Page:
Film Independent and its Spirit Awards Support Hollywood’s Most Original Voices

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Photo Source: Mark Stinson

“In the Envelope: The Actor’s Podcast” features in-depth conversations with today’s most noteworthy actors and creators. Join host and Awards Editor Jack Smart for this guide on how to live the creative life from those who are doing it every day.

As this year’s film awards season nears its conclusion, “In the Envelope” is diving deep into one of its most fabulous, and essential, ceremonies: the Film Independent Spirit Awards!

A nonprofit founded in the 1980s by producers looking to foster cinematic visions outside of Hollywood’s traditional studio system, Film Independent was originally known as the Independent Feature Project/West; their Spirit Awards have now honored small-budget indie artistry for over 30 years in a ceremony usually held just before the Oscars on the beach at Santa Monica, California. Like all of Hollywood’s awards shows amid the COVID-19 pandemic, this year’s Spirit Awards have adapted into a virtual presentation, to air April 22 with Melissa Villaseñor as host.

“Our mission is quite simple,” Film Independent president Josh Welsh tells Backstage. “We champion creative independence in visual storytelling. We support a community of artists who embody diversity, innovation, and uniqueness of vision.” A former actor who began at the organization as a volunteer, Welsh is the perfect guide to all things Film Independent and the Spirit Awards, the evolving state of the indie industry, and practical career advice for writers, directors, and performers alike. 

Film Independent was created by Gregory Nava, Anna Thomas, and other Los Angeles filmmakers to be “an organization by filmmakers, for filmmakers,” says Welsh. “That’s very much still today what this organization is. If you look at our board and even our staff and our membership, of course, it’s filmmakers. And they’re here to learn and get connected and network, but also to help each other.”

Providing that community-driven support are year-round programs like Film Independent Presents, Artist Development labs, Project Involve, and panels, Q&As, and networking events. Film Independent membership (available for a $95 annual fee) includes access to all the above and voting privileges at the Spirit Awards, which are the organization’s biggest fundraising gala as much as its marquee event. 

“I truly believe it’s the best films of the year,” says Welsh of the Spirit Awards, pointing to the 2021 nominees. “In our best feature category, out of the five nominees, three of them are directed by women.... There is much more diversity in the independent space and definitely at the Spirit Awards. We work hard at that with the committees that we put together to select the nominations.” This year’s writing and directing nominees are 57% women and 48% are BIPOC, reflecting the more equitable opportunities of today’s indie film industry.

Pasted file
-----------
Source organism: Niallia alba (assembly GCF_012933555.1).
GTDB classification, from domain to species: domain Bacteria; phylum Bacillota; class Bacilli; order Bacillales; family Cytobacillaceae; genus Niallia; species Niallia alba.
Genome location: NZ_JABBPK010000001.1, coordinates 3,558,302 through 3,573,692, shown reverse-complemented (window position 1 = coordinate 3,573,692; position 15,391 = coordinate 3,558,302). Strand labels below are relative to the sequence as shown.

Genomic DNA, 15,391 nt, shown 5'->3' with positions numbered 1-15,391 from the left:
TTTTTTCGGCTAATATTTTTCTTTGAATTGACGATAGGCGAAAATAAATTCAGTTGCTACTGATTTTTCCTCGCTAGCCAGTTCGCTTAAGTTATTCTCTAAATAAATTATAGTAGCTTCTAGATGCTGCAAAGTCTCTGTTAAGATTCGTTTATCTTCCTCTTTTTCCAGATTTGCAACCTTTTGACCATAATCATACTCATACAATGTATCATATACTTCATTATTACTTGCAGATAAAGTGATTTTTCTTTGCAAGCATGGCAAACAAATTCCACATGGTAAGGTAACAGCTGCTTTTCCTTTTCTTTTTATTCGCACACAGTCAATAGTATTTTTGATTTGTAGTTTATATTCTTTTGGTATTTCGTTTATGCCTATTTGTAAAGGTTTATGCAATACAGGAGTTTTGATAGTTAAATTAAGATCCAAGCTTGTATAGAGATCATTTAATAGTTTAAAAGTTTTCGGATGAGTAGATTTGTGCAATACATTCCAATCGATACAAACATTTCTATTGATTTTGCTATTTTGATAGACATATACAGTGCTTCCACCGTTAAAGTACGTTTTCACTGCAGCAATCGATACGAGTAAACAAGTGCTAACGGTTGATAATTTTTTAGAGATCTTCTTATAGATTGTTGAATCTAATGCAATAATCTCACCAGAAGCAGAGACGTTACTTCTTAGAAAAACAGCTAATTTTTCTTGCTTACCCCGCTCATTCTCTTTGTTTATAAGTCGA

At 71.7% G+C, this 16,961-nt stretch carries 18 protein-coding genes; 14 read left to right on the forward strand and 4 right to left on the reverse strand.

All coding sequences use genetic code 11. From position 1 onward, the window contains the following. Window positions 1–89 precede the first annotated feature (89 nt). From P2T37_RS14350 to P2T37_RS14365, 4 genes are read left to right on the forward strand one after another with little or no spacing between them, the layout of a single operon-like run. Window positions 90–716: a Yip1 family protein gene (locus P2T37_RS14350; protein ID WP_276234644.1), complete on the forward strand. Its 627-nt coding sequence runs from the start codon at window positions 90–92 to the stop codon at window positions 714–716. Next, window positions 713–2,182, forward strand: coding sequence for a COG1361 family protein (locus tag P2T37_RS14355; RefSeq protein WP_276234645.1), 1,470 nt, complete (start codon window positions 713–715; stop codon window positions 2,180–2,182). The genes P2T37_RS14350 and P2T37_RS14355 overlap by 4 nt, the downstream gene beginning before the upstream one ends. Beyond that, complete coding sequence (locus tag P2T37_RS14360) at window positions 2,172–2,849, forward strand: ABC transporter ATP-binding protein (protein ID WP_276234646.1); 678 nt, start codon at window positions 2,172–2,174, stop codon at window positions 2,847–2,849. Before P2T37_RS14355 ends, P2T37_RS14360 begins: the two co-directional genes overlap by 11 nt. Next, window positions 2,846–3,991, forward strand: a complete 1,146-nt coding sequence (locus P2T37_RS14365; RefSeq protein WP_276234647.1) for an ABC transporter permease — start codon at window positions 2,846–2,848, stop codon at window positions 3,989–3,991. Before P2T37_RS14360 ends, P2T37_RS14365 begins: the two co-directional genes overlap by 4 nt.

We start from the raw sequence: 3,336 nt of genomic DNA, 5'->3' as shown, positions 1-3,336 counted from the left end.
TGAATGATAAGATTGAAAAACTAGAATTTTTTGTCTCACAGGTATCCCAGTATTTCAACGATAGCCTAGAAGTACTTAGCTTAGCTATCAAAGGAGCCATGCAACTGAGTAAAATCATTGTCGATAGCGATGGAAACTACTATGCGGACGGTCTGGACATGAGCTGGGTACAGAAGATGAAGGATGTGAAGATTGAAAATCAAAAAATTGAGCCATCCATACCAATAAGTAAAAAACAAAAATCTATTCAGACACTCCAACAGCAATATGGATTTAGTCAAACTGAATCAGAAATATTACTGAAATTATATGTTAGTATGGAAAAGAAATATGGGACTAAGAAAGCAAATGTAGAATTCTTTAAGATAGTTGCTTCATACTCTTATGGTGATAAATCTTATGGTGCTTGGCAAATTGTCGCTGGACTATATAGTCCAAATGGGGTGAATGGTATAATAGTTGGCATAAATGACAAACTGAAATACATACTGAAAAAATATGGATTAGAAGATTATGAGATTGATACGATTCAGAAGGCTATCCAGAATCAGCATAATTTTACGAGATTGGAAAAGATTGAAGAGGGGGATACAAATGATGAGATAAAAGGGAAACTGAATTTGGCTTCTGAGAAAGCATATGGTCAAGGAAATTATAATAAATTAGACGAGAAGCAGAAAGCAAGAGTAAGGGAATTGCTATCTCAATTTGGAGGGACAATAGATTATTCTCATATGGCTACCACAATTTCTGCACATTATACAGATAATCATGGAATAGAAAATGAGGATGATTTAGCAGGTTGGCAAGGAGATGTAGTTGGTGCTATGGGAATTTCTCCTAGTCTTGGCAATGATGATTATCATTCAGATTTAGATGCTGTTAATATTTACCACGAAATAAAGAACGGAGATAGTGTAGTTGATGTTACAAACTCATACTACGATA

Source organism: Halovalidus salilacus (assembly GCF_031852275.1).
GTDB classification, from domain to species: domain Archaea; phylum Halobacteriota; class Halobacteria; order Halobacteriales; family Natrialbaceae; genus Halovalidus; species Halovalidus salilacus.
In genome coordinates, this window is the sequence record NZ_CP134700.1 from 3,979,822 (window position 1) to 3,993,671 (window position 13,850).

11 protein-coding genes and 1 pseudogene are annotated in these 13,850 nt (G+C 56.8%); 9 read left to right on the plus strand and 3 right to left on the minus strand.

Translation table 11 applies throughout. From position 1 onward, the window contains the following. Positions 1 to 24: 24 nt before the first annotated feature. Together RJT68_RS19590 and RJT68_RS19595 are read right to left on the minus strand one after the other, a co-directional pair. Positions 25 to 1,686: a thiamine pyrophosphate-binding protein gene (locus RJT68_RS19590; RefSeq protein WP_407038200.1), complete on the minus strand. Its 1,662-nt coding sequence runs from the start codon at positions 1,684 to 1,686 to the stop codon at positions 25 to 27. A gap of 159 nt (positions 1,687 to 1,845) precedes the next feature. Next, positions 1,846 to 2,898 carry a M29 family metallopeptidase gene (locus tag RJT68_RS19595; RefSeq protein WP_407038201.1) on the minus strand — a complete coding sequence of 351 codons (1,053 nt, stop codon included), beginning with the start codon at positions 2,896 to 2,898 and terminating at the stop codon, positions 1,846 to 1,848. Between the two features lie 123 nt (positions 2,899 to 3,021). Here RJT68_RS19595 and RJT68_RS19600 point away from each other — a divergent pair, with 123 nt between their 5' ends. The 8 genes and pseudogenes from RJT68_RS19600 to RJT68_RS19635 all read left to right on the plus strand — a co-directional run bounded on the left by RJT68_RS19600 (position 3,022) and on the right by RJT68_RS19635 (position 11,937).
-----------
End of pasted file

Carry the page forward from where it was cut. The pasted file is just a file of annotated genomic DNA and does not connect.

Also notable in the 36th Spirit Awards are the first-ever television nominees, including an ensemble cast prize that this year will go to Michaela Coel’s HBO hit “I May Destroy You.” Welsh says, “I’m getting a lot of questions about, ‘How can TV be independent and what does that mean?’ Which are really legitimate questions because it is hard to parse it out. But we feel that is a major frontier, an area where great storytelling is happening.” 

While the Spirits have established parameters for defining “independent,” like eligibility only for feature films budgeted under $22.5 million (or, for the John Cassavetes Award, under $500,000), the definition is inherently more about a project’s “aesthetic quality,” says Welsh. “Does it have that original voice? An original provocative voice and subject matter? Is it trying to do something new? Is it pushing boundaries in some way?”

Lulu Wang’s journey to produce the Spirit Award–winning “The Farewell” is Welsh’s go-to example of independent spirit. “She had lots of companies interested in it, she had all these meetings. They would pitch it like, ‘Could you put a white protagonist in? Or could you have it set all in the U.S.? The language barrier is too much, let’s just make it not Chinese.’ Everything was trying to make it fit in some marketing bubble. She just was like, ‘No, I’m going to tell my story. This is my family and I’m going to tell it the right way.’ And she persevered and got it told that way.”

As for advice for Film Independent members and Backstage readers alike, Welsh offers several pearls of wisdom: “Pursue the people whose work inspires you, find a way to get in front of them.” And don’t forget to treat yourself with kindness, he adds. “It’s so hard just being a creative. Whether you’re an actor, or a writer, or director, it’s brutal, it’s so competitive, it’s so hard, you can get discouraged. And you just have to take care of yourself.”

Stay tuned also for a check-in with Backstage’s Kasey Howe, and of course a dose of storytelling inspiration from Christine McKenna-Tirella. Her casting notices of the week include a well-paying commercial and a search for real-life Magic Mikes. Listen to “In the Envelope” wherever podcasts are found:

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Jack Smart
Jack Smart is the awards editor at Backstage, where he covers all things Emmy, SAG, Oscar, and Tony Awards. He also produces and hosts Backstage’s awards podcast “In the Envelope” and has interviewed some of the biggest stars of stage and screen.
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